Private Prison Company Made Detainees Work For Toilet Paper, Lawsuit Alleges

Source: Betsy Woodruff, Daily Beast, April 18, 2018

A private prison company forced immigrant detainees to work for as little as $1 per day if they wanted toilet paper, toothpaste, and safe lodging, according to a new lawsuit filed on Tuesday. The class action suit, filed in federal court for the Middle District of Georgia, pits three plaintiffs––Wilhen Hill Barrientos, Margarito Velazquez Galicia, and Shoahib Ahmed––against CoreCivic, the nation’s largest private prison company. Barrientos and Velazquez Galicia are both currently detained in the Stewart Detention Center in Lumpkin, Ga. Ahmed was previously detained there before giving up his asylum claim. The three allege that CoreCivic is violating a federal anti-human trafficking law with the work program that it oversees. …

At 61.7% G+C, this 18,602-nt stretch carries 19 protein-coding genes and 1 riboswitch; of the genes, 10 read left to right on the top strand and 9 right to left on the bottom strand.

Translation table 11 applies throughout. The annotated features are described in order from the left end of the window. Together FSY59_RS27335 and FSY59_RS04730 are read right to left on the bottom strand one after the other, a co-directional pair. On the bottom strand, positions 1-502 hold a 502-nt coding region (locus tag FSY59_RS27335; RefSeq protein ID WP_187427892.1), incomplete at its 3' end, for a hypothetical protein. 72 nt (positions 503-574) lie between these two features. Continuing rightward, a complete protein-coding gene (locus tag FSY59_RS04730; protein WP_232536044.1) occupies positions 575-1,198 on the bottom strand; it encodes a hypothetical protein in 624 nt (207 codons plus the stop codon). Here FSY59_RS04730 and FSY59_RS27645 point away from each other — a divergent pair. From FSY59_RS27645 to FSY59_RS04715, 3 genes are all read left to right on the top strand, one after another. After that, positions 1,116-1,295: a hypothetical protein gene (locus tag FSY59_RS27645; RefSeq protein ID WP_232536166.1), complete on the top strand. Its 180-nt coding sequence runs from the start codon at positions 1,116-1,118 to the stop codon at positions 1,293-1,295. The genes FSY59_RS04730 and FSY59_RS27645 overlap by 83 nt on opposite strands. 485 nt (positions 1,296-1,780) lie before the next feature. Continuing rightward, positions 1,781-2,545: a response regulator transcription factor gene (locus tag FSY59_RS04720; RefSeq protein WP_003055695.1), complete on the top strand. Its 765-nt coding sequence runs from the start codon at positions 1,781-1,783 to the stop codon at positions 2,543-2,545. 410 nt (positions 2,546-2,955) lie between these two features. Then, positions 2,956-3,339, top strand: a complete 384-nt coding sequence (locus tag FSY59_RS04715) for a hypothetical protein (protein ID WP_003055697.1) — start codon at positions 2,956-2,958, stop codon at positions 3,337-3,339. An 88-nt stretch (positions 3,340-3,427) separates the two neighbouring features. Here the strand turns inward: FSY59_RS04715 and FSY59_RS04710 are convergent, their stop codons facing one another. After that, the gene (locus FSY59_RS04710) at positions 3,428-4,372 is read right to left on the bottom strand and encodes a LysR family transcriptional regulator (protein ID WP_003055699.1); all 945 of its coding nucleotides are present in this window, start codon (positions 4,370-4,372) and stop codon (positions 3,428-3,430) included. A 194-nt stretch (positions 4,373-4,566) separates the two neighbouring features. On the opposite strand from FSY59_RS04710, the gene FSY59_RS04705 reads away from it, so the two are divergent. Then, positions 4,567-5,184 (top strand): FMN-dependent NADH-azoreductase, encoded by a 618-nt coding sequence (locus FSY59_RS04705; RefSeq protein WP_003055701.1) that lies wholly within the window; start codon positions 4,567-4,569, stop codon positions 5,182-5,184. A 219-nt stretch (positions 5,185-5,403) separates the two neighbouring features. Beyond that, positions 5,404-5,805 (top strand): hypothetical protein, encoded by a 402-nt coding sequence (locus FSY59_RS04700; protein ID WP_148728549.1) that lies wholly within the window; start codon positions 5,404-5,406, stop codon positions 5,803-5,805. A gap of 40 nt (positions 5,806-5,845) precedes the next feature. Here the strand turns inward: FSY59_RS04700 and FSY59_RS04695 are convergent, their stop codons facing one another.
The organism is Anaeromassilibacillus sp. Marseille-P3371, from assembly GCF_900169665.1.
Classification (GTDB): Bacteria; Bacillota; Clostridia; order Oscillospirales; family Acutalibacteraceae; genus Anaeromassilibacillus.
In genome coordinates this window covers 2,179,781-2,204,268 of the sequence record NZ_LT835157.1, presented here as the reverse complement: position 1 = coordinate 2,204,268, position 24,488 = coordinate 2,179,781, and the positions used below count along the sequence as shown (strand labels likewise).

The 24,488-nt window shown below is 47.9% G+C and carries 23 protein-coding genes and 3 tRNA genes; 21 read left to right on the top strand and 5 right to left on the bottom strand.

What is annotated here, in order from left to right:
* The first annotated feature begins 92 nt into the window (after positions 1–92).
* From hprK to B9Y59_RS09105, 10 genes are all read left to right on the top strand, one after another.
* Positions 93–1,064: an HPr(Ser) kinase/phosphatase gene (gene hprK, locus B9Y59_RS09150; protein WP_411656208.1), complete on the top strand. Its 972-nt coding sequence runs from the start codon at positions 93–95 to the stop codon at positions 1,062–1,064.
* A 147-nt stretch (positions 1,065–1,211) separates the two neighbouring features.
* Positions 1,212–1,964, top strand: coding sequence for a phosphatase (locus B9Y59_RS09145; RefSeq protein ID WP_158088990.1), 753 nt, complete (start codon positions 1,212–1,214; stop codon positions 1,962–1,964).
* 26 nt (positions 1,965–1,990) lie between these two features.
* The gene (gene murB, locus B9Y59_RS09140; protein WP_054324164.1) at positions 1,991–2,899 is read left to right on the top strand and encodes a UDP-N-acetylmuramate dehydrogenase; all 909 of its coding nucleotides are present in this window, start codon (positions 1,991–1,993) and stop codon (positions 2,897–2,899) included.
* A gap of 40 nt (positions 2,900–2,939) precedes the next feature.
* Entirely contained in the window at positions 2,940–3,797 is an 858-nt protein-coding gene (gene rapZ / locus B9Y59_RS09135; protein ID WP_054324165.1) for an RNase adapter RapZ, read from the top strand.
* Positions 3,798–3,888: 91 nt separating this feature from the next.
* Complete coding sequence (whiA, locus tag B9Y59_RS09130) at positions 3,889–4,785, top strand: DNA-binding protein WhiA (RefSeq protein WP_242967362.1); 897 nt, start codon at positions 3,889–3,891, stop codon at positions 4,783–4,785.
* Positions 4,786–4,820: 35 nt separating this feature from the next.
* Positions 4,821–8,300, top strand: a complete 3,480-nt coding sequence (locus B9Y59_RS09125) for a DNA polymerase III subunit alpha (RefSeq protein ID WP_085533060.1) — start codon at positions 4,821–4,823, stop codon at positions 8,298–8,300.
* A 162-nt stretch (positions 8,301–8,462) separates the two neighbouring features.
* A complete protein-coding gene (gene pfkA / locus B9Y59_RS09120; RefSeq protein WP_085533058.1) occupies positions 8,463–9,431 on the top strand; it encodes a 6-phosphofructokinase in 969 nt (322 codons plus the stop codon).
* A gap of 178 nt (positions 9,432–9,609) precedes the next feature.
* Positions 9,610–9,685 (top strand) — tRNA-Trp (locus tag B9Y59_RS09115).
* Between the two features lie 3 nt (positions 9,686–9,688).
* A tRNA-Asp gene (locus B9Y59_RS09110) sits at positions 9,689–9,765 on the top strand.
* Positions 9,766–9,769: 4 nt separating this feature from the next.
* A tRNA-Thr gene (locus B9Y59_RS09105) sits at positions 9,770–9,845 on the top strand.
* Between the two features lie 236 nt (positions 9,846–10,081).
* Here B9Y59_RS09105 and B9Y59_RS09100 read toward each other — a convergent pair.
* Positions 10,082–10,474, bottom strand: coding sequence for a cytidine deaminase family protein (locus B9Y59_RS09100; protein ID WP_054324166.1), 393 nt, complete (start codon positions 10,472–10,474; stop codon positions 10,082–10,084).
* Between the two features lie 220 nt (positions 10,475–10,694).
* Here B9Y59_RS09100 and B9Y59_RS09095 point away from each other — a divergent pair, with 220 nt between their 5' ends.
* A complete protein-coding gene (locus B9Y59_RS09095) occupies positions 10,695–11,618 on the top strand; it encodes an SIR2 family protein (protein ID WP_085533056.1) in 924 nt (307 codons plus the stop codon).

… This isn’t the only suit targeting private prison companies over work programs, and CoreCivic isn’t the only company facing this kind of litigation. Last year, a federal judge in Colorado granted class certification to a similar lawsuit, letting thousands of current and former detainees join on to a lawsuit against GEO Group, the country’s second biggest private prison company. These lawsuits have drawn the attention of lawmakers. Earlier this year, 18 Republican members of Congress wrote a letter defending forced labor practices under the justification that work programs are good for morale.